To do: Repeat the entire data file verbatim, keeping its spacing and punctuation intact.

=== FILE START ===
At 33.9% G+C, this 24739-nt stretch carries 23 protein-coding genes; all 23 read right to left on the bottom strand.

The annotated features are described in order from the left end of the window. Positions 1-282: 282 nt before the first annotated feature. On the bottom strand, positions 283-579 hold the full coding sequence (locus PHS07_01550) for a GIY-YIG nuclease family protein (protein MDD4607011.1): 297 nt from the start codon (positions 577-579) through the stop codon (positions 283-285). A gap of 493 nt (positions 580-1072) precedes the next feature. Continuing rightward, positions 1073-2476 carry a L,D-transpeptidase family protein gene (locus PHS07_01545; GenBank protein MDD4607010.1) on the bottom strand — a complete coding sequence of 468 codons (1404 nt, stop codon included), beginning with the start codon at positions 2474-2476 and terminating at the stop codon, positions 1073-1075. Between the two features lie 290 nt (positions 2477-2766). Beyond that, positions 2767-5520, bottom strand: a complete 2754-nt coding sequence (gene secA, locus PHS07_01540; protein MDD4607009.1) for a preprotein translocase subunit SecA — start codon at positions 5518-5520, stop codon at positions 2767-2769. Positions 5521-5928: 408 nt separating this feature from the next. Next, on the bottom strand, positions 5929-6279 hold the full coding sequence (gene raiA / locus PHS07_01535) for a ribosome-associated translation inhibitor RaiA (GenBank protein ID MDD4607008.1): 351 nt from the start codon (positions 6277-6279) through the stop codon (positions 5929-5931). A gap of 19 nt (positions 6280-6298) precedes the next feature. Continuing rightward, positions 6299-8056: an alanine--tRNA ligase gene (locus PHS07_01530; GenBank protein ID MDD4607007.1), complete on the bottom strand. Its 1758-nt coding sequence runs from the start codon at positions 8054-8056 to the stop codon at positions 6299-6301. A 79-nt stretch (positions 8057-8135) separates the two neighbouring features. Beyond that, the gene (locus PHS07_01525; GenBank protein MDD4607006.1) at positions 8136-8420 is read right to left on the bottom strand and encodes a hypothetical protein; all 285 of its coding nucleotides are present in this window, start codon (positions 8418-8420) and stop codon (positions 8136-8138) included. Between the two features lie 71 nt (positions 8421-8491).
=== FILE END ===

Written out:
At 33.9% G+C, this 24739-nt stretch carries 23 protein-coding genes; all 23 read right to left on the bottom strand.

The annotated features are described in order from the left end of the window. Positions 1-282: 282 nt before the first annotated feature. On the bottom strand, positions 283-579 hold the full coding sequence (locus PHS07_01550) for a GIY-YIG nuclease family protein (protein MDD4607011.1): 297 nt from the start codon (positions 577-579) through the stop codon (positions 283-285). A gap of 493 nt (positions 580-1072) precedes the next feature. Continuing rightward, positions 1073-2476 carry a L,D-transpeptidase family protein gene (locus PHS07_01545; GenBank protein MDD4607010.1) on the bottom strand — a complete coding sequence of 468 codons (1404 nt, stop codon included), beginning with the start codon at positions 2474-2476 and terminating at the stop codon, positions 1073-1075. Between the two features lie 290 nt (positions 2477-2766). Beyond that, positions 2767-5520, bottom strand: a complete 2754-nt coding sequence (gene secA, locus PHS07_01540; protein MDD4607009.1) for a preprotein translocase subunit SecA — start codon at positions 5518-5520, stop codon at positions 2767-2769. Positions 5521-5928: 408 nt separating this feature from the next. Next, on the bottom strand, positions 5929-6279 hold the full coding sequence (gene raiA / locus PHS07_01535) for a ribosome-associated translation inhibitor RaiA (GenBank protein ID MDD4607008.1): 351 nt from the start codon (positions 6277-6279) through the stop codon (positions 5929-5931). A gap of 19 nt (positions 6280-6298) precedes the next feature. Continuing rightward, positions 6299-8056: an alanine--tRNA ligase gene (locus PHS07_01530; GenBank protein ID MDD4607007.1), complete on the bottom strand. Its 1758-nt coding sequence runs from the start codon at positions 8054-8056 to the stop codon at positions 6299-6301. A 79-nt stretch (positions 8057-8135) separates the two neighbouring features. Beyond that, the gene (locus PHS07_01525; GenBank protein MDD4607006.1) at positions 8136-8420 is read right to left on the bottom strand and encodes a hypothetical protein; all 285 of its coding nucleotides are present in this window, start codon (positions 8418-8420) and stop codon (positions 8136-8138) included. Between the two features lie 71 nt (positions 8421-8491).